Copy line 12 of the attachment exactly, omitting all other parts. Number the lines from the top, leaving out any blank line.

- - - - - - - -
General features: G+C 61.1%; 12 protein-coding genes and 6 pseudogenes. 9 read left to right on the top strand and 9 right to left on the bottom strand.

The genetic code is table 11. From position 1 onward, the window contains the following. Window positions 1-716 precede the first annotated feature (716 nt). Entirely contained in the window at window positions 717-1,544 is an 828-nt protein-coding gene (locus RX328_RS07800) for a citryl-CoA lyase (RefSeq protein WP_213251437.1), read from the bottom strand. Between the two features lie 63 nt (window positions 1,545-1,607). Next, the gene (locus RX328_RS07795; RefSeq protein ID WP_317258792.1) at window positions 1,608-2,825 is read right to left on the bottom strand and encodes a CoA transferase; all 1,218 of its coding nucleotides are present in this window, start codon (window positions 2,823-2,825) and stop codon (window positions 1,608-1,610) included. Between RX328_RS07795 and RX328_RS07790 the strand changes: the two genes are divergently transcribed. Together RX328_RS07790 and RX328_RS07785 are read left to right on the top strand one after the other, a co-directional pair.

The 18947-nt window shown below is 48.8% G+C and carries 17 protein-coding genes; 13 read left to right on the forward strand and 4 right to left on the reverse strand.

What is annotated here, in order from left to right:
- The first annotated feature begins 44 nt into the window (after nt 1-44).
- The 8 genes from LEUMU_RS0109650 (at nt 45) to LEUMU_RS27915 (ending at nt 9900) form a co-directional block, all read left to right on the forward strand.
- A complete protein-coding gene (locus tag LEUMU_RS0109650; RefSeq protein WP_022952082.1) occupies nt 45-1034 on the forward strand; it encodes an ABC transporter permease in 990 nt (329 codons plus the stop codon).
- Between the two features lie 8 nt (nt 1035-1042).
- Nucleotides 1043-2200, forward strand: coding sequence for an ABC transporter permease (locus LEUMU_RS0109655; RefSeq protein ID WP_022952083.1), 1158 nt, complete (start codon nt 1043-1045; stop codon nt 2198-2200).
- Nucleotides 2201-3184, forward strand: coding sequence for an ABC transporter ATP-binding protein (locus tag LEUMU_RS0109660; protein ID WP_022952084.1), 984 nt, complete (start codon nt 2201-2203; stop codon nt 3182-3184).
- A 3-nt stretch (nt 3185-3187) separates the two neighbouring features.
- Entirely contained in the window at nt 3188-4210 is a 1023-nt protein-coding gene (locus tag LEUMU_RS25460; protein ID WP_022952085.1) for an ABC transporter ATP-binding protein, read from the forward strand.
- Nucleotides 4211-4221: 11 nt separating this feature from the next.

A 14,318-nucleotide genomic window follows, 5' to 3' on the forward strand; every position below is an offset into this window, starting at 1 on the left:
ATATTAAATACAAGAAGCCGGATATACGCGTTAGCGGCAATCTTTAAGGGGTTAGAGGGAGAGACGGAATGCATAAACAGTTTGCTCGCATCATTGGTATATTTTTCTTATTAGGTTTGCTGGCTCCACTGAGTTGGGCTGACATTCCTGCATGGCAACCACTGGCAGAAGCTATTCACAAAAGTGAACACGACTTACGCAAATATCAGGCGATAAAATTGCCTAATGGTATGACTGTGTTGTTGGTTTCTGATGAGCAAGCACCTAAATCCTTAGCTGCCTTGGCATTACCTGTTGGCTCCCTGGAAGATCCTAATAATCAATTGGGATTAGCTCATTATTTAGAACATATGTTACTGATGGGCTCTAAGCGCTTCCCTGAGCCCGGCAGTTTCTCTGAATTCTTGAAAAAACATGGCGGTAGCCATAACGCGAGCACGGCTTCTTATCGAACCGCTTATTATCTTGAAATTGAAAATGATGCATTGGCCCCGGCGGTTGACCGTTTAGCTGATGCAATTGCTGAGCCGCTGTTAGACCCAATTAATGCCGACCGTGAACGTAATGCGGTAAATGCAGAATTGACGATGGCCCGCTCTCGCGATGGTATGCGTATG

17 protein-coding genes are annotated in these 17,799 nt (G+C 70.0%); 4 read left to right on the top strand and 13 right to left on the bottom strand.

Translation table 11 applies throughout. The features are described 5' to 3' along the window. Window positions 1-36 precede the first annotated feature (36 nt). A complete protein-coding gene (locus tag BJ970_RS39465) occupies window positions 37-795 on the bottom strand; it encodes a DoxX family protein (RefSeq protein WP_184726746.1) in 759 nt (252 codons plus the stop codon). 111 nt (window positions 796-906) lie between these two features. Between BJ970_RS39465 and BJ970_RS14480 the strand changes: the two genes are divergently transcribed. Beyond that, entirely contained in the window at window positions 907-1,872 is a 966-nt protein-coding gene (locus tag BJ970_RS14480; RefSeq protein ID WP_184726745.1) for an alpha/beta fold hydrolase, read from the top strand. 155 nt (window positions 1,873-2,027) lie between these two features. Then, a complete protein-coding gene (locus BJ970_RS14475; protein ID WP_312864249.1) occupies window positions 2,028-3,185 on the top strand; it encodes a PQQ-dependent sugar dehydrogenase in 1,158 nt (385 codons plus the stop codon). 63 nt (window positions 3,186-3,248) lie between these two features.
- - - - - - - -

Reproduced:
- Entirely contained in the window at nt 3188-4210 is a 1023-nt protein-coding gene (locus tag LEUMU_RS25460; protein ID WP_022952085.1) for an ABC transporter ATP-binding protein, read from the forward strand.